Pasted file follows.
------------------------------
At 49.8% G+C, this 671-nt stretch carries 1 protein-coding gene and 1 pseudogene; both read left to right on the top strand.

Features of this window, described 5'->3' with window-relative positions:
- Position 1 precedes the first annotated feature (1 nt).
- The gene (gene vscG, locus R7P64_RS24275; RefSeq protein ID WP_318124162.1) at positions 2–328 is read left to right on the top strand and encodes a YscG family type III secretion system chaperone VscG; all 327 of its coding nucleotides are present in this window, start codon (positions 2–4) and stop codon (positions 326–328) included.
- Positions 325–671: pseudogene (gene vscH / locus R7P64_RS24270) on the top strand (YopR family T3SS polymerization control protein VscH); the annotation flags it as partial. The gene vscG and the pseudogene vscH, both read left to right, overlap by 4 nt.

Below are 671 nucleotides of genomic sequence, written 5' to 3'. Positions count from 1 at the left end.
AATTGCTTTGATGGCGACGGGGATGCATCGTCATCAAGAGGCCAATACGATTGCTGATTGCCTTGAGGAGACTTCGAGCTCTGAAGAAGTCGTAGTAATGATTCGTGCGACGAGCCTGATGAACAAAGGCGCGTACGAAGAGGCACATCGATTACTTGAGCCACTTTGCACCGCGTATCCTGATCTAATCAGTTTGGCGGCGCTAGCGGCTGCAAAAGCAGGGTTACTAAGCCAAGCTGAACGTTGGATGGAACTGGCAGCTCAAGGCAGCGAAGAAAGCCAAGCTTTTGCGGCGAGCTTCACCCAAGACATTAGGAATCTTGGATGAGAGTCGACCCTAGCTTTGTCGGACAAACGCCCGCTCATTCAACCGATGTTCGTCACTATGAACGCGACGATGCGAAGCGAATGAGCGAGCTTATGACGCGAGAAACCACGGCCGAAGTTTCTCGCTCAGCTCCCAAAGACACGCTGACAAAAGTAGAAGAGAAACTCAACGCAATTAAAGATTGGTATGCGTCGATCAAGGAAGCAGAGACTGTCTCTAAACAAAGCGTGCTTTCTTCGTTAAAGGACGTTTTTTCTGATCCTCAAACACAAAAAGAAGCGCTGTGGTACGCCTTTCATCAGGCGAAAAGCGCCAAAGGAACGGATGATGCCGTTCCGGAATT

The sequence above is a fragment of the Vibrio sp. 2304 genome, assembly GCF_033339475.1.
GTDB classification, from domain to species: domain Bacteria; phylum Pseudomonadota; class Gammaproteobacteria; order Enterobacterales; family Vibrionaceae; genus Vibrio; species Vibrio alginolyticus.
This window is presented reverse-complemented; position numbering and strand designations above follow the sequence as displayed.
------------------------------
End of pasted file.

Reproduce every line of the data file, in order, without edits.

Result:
At 49.8% G+C, this 671-nt stretch carries 1 protein-coding gene and 1 pseudogene; both read left to right on the top strand.

Features of this window, described 5'->3' with window-relative positions:
- Position 1 precedes the first annotated feature (1 nt).
- The gene (gene vscG, locus R7P64_RS24275; RefSeq protein ID WP_318124162.1) at positions 2–328 is read left to right on the top strand and encodes a YscG family type III secretion system chaperone VscG; all 327 of its coding nucleotides are present in this window, start codon (positions 2–4) and stop codon (positions 326–328) included.
- Positions 325–671: pseudogene (gene vscH / locus R7P64_RS24270) on the top strand (YopR family T3SS polymerization control protein VscH); the annotation flags it as partial. The gene vscG and the pseudogene vscH, both read left to right, overlap by 4 nt.

Below are 671 nucleotides of genomic sequence, written 5' to 3'. Positions count from 1 at the left end.
AATTGCTTTGATGGCGACGGGGATGCATCGTCATCAAGAGGCCAATACGATTGCTGATTGCCTTGAGGAGACTTCGAGCTCTGAAGAAGTCGTAGTAATGATTCGTGCGACGAGCCTGATGAACAAAGGCGCGTACGAAGAGGCACATCGATTACTTGAGCCACTTTGCACCGCGTATCCTGATCTAATCAGTTTGGCGGCGCTAGCGGCTGCAAAAGCAGGGTTACTAAGCCAAGCTGAACGTTGGATGGAACTGGCAGCTCAAGGCAGCGAAGAAAGCCAAGCTTTTGCGGCGAGCTTCACCCAAGACATTAGGAATCTTGGATGAGAGTCGACCCTAGCTTTGTCGGACAAACGCCCGCTCATTCAACCGATGTTCGTCACTATGAACGCGACGATGCGAAGCGAATGAGCGAGCTTATGACGCGAGAAACCACGGCCGAAGTTTCTCGCTCAGCTCCCAAAGACACGCTGACAAAAGTAGAAGAGAAACTCAACGCAATTAAAGATTGGTATGCGTCGATCAAGGAAGCAGAGACTGTCTCTAAACAAAGCGTGCTTTCTTCGTTAAAGGACGTTTTTTCTGATCCTCAAACACAAAAAGAAGCGCTGTGGTACGCCTTTCATCAGGCGAAAAGCGCCAAAGGAACGGATGATGCCGTTCCGGAATT

The sequence above is a fragment of the Vibrio sp. 2304 genome, assembly GCF_033339475.1.
GTDB classification, from domain to species: domain Bacteria; phylum Pseudomonadota; class Gammaproteobacteria; order Enterobacterales; family Vibrionaceae; genus Vibrio; species Vibrio alginolyticus.
This window is presented reverse-complemented; position numbering and strand designations above follow the sequence as displayed.